A communications cycle consists of: a) setting the local switch (LS) 302, b) a send-receive on all network connections, c) local memory LM 306 accesses both to the network send buffer NSB 301 and from the network receive buffer NRB 303 via the CPU 305. The ability to switch incoming transmissions directly to the network send buffer 301 is fundamental to the design and permits all local memory 306 accesses to overlap the send/receive cycle. The design of the processor 300 may vary depending on certain details of the implementation. For example, two network receive buffers 303 may be required, operating in ping-pong mode, with one receiving network transmissions while the other is storing data in memory 306. The role of each functional unit for a specific communication task is described in detail below.
Multiple Pipeline Implementation of the Index Reversal y(k)=x(N-k)
The problem of providing maximum bandwidth network communication in a general purpose multiprocessor does not have a strictly architectural solution. It has a combined algorithm/architectural solution if network communication is under program control. Even the simplest computations on a single processor may require a non-trivial parallel communication algorithm when implemented on a multiprocessor. The following example illustrates the use of connection maps to implement a communication task in a multipipeline multiprocessor. The following description illustrates a parallel communication algorithm for the syntax y(k)=x(N-k) that is common to most programming languages. This description is followed by a parallel pipeline implementation for N=32 on a hypercube network with eight processors. The index N-k for the subscripted syntax of this statement is evaluated modulo N, e.g., N-0=0.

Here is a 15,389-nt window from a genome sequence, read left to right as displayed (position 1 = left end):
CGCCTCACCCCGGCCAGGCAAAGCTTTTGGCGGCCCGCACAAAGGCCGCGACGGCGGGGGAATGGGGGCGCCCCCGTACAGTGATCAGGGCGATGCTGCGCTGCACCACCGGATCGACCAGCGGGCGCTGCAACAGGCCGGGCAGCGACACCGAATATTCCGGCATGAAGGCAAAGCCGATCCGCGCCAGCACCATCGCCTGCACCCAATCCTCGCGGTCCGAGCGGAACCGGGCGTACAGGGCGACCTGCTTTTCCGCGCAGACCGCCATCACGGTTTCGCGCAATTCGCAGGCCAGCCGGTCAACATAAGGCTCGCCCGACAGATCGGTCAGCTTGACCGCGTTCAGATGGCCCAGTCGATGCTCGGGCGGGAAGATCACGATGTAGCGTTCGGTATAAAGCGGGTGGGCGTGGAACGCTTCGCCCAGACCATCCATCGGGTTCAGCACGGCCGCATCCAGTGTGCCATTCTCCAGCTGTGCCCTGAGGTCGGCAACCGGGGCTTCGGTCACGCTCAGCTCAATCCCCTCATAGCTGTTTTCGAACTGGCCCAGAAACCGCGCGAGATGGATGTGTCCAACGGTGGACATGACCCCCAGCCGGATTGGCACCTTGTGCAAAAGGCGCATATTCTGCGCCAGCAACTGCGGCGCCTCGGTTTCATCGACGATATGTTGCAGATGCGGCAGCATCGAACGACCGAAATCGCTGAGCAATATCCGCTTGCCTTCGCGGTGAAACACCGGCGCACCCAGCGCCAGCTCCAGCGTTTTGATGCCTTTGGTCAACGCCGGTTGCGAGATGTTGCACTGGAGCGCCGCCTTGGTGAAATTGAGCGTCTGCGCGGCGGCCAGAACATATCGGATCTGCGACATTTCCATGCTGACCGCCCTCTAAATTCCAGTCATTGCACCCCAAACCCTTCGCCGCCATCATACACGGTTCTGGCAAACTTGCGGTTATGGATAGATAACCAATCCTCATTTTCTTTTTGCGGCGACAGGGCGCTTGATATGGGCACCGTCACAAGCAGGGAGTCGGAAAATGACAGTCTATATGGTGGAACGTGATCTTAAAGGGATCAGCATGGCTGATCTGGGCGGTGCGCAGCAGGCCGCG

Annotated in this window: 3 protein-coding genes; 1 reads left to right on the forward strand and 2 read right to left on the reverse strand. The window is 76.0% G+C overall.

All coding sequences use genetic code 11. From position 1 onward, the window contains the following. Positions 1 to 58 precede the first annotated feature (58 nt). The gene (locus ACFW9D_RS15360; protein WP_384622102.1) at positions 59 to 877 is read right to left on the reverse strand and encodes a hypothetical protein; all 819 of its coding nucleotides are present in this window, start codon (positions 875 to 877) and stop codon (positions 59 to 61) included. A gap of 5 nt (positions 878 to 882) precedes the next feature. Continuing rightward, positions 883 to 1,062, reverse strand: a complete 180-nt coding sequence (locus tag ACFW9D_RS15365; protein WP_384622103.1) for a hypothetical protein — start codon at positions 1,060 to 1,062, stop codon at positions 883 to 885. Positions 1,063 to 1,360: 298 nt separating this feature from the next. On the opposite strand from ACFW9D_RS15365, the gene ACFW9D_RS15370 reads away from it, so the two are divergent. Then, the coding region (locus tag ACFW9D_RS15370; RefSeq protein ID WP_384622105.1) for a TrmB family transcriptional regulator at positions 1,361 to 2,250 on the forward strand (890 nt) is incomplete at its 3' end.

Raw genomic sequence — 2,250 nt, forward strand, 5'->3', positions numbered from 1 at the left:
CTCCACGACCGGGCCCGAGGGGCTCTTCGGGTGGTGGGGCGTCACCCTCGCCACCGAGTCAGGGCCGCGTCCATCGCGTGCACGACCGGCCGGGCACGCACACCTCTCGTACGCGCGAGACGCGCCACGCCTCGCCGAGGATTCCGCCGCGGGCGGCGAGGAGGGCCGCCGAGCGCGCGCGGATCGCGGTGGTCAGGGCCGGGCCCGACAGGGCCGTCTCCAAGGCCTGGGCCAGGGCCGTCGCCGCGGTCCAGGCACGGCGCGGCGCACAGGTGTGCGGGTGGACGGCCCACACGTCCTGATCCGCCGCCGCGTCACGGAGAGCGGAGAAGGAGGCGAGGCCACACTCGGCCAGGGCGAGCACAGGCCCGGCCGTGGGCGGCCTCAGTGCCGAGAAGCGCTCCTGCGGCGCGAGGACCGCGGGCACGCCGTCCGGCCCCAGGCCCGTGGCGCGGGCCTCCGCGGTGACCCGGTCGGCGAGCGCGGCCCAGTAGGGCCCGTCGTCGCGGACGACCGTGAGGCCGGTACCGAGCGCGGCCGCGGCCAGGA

The table in FIG. 4 contains a parallel algorithm for the implementation of this partial index reversal of a sequence of thirty-two data elements. The original sequence of thirty-two data elements is stored in the leftmost column of the table of FIG. 4 and the reversed sequence of thirty-two data elements is stored in the rightmost column of FIG. 4. This is not a full index reversal since the position of element x0 remains unchanged. A parallel algorithm for the full index reversal is quite straightforward. The hypercube network 100 in FIGS. 1 and 2 is the underlying architecture of multipipeline multiprocessor 10 and the communication methodology is evident in the table of FIG. 4. The algorithm for the partial index reversal has four phases that correspond to columns 2 through 5 of the table of FIG. 4. In general, log2 P phases are required for a sequence with length P. In the first phase of the algorithm, data element x1 is exchanged with data element x17, data element x2 with data element x18 and so forth. It is evident that a conflict free parallel implementation of this simple computation task requires the use of both the underlying hypercube network 100 in FIG. 1 and the parallel communication algorithm in FIG. 4.
The data movement matches the interconnection network of the hypercube network 100 in FIG. 1 but increased to 32 processing elements. Therefore, if the sequence is stored one word per processing element, the index reversal can be performed in four processing cycles. In general, if N=P then log2 P processing cycles are required. However this does not achieve the desired goal of one word per cycle per processing element since log2 P cycles are required to deliver one word to each processing element. Note that only one wire can be used on each processing cycle since there is only one word per processing element. In practice, the length of the sequence will likely exceed the number of processing elements so that each processing element contains more than one word. In this case, log2 P words can be delivered in log2 P cycles which achieves the desired goal of one useful word per cycle per processing element.